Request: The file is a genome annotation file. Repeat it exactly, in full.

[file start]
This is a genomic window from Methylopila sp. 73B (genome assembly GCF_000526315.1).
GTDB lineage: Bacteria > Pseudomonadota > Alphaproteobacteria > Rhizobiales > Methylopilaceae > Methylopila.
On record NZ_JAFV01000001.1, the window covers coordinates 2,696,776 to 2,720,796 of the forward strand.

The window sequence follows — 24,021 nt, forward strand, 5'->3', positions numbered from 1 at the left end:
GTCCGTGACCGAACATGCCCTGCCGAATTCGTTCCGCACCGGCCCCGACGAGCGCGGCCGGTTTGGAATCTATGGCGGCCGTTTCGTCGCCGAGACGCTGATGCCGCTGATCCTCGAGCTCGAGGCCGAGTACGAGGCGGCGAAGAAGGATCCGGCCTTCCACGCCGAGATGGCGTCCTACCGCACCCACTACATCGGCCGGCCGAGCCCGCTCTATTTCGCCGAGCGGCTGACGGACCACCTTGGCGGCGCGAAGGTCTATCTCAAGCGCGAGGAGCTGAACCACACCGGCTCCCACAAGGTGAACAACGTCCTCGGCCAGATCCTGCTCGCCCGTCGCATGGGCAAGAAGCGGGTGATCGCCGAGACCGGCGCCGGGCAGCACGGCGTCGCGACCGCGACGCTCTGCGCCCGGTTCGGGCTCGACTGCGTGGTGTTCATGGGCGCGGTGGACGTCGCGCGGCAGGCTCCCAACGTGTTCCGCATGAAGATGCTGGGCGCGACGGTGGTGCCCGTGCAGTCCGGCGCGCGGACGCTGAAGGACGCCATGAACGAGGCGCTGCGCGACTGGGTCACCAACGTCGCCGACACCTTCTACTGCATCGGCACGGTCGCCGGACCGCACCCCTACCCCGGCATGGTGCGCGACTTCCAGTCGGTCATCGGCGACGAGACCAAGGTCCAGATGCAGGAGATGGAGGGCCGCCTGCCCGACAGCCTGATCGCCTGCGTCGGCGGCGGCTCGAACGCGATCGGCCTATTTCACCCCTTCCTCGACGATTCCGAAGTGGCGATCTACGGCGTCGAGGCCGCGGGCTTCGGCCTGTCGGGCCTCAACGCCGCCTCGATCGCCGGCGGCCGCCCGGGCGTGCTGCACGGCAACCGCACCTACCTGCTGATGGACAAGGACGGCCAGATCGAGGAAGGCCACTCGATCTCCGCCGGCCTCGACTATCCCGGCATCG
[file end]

This is a genomic window from Methylopila sp. 73B (genome assembly GCF_000526315.1).
GTDB lineage: Bacteria > Pseudomonadota > Alphaproteobacteria > Rhizobiales > Methylopilaceae > Methylopila.
On record NZ_JAFV01000001.1, the window covers coordinates 2,696,776 to 2,720,796 of the forward strand.

The window sequence follows — 24,021 nt, forward strand, 5'->3', positions numbered from 1 at the left end:
GTCCGTGACCGAACATGCCCTGCCGAATTCGTTCCGCACCGGCCCCGACGAGCGCGGCCGGTTTGGAATCTATGGCGGCCGTTTCGTCGCCGAGACGCTGATGCCGCTGATCCTCGAGCTCGAGGCCGAGTACGAGGCGGCGAAGAAGGATCCGGCCTTCCACGCCGAGATGGCGTCCTACCGCACCCACTACATCGGCCGGCCGAGCCCGCTCTATTTCGCCGAGCGGCTGACGGACCACCTTGGCGGCGCGAAGGTCTATCTCAAGCGCGAGGAGCTGAACCACACCGGCTCCCACAAGGTGAACAACGTCCTCGGCCAGATCCTGCTCGCCCGTCGCATGGGCAAGAAGCGGGTGATCGCCGAGACCGGCGCCGGGCAGCACGGCGTCGCGACCGCGACGCTCTGCGCCCGGTTCGGGCTCGACTGCGTGGTGTTCATGGGCGCGGTGGACGTCGCGCGGCAGGCTCCCAACGTGTTCCGCATGAAGATGCTGGGCGCGACGGTGGTGCCCGTGCAGTCCGGCGCGCGGACGCTGAAGGACGCCATGAACGAGGCGCTGCGCGACTGGGTCACCAACGTCGCCGACACCTTCTACTGCATCGGCACGGTCGCCGGACCGCACCCCTACCCCGGCATGGTGCGCGACTTCCAGTCGGTCATCGGCGACGAGACCAAGGTCCAGATGCAGGAGATGGAGGGCCGCCTGCCCGACAGCCTGATCGCCTGCGTCGGCGGCGGCTCGAACGCGATCGGCCTATTTCACCCCTTCCTCGACGATTCCGAAGTGGCGATCTACGGCGTCGAGGCCGCGGGCTTCGGCCTGTCGGGCCTCAACGCCGCCTCGATCGCCGGCGGCCGCCCGGGCGTGCTGCACGGCAACCGCACCTACCTGCTGATGGACAAGGACGGCCAGATCGAGGAAGGCCACTCGATCTCCGCCGGCCTCGACTATCCCGGCATCG